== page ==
The report, requested by Democratic Representatives Nancy Pelosi (Calif.), John Conyers (Mich.), Maxine Waters (Calif.), Jesse Jackson Jr. (Ill.), and José E. Serrano (N.Y.), grew out of evidence that lower-income communities are exposed to more pollution than the general population because factories and other facilities are allowed to locate nearby. These communities, often comprised of people of color, may suffer greater health risks as a result of smoke, chemicals and other toxins in the air, water and soil.
The results of the GAO report challenge the argument that polluting plants bring great benefits to communities by creating new jobs, Pelosi said. Of the 15 facilities reviewed by the GAO, in most cases only a few jobs were created.
In its report, the GAO said: The most recent information showed that the number of full-time jobs at the time of our review ranged from four to 103 per facility, with nine of the facilities having 25 jobs or less.
Polluting facilities come into low-income and minority communities promising jobs and economic development. In the GAO study, these companies promised more jobs than they delivered, according to Congressman Conyers.
Rep. Waters said: Low-income communities are crying out for jobs and economic opportunities. But of the 15 companies in the GAO study, not one could or would show that the small number of new jobs they created went to the local communities that bear the brunt of the pollution they generate.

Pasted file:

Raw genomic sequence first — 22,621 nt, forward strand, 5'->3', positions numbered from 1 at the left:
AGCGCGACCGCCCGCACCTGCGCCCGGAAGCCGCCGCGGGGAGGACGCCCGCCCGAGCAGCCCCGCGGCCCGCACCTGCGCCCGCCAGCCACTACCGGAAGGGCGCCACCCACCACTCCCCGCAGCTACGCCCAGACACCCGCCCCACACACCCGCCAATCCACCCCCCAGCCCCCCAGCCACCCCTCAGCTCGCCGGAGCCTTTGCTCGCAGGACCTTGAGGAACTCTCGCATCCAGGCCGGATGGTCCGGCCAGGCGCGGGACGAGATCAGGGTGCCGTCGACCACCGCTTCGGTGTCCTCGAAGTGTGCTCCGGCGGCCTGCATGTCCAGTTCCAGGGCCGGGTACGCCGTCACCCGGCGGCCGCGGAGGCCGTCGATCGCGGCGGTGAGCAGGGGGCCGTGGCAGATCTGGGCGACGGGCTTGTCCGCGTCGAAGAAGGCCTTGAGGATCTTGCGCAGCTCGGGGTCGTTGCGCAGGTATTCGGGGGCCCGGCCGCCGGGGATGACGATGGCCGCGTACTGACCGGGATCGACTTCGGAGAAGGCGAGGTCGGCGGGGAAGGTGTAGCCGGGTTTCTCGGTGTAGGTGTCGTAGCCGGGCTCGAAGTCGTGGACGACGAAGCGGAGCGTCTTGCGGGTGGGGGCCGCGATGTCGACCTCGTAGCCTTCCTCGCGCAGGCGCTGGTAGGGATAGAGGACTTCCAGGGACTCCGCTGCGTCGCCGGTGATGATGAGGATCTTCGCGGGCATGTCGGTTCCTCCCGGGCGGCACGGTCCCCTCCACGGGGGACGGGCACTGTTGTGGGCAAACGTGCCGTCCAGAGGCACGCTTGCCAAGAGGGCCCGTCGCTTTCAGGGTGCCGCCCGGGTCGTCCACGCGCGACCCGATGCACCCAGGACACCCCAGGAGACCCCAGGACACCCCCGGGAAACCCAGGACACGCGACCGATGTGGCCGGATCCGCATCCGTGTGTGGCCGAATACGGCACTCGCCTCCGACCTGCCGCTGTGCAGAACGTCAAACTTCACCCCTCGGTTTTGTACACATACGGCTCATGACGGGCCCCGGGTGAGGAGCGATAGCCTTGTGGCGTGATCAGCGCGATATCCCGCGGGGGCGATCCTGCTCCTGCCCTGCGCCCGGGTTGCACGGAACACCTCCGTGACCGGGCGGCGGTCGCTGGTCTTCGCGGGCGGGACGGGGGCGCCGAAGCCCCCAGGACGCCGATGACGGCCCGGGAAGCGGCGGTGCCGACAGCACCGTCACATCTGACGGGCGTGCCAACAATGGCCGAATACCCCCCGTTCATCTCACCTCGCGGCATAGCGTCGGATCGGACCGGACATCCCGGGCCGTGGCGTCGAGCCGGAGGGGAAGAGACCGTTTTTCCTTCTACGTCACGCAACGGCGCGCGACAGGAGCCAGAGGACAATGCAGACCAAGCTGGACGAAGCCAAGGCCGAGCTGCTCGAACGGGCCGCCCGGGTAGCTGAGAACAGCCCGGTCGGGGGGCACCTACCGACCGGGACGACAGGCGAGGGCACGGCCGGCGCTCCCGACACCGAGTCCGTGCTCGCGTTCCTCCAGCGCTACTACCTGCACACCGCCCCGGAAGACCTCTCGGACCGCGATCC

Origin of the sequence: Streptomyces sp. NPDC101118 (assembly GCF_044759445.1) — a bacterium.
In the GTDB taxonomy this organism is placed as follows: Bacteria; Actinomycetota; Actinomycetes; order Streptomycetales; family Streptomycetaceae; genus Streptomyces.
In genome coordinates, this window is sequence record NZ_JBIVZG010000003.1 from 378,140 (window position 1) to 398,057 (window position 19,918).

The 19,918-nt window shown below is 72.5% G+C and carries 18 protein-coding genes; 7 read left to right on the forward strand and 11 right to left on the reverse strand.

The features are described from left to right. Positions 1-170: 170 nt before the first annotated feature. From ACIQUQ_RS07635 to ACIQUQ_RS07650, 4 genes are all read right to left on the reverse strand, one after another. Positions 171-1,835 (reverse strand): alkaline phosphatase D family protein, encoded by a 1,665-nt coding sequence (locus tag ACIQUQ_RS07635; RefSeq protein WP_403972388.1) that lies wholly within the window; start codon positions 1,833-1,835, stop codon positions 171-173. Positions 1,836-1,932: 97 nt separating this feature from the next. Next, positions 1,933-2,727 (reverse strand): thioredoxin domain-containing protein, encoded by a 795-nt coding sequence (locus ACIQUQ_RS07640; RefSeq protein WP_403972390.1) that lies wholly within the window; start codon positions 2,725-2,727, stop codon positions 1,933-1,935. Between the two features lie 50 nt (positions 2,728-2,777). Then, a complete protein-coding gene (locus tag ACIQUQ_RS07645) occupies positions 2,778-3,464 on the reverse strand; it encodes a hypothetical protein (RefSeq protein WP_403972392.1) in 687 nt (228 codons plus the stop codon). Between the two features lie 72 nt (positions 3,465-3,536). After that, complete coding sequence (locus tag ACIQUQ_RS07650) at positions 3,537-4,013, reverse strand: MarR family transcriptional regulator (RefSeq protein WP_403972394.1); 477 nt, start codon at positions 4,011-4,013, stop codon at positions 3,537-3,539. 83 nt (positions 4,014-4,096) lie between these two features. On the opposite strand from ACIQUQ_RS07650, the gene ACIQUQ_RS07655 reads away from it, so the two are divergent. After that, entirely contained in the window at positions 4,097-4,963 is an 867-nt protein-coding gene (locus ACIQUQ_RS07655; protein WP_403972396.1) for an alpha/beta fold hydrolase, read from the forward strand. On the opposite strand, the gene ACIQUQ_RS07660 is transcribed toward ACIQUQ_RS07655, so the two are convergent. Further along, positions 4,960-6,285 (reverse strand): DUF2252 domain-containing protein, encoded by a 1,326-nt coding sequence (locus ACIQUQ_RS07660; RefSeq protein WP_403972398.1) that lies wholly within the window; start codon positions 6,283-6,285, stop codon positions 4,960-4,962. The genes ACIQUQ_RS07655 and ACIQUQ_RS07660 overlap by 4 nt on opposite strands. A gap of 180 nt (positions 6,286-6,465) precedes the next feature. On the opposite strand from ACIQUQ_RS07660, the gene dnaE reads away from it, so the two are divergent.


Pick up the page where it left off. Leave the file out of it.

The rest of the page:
Commented Rep. Jesse Jackson Jr.: The GAO gave these facilities the opportunity to take credit for the jobs they brought to local communities. They chose not to share that information -- probably because they know how few jobs really go to local residents. They also did not show that local workers are well-paid.
Said Congressman Serrano: Hunts Point South Bronx is a checkerboard of waste-handling facilities. The facilities studied by the GAO failed to show that jobs are going to residents of Hunts Point. So the Hunts Point community has to live with the emissions, smells, and sight of waste-handling plants, while receiving very little benefit in return.
The study looked at facilities that had been subject to complaints under the
Civil Rights Act and under EPA regulations barring issuance of federal permits
that have a discriminatory effect based on race, color, or national origin.
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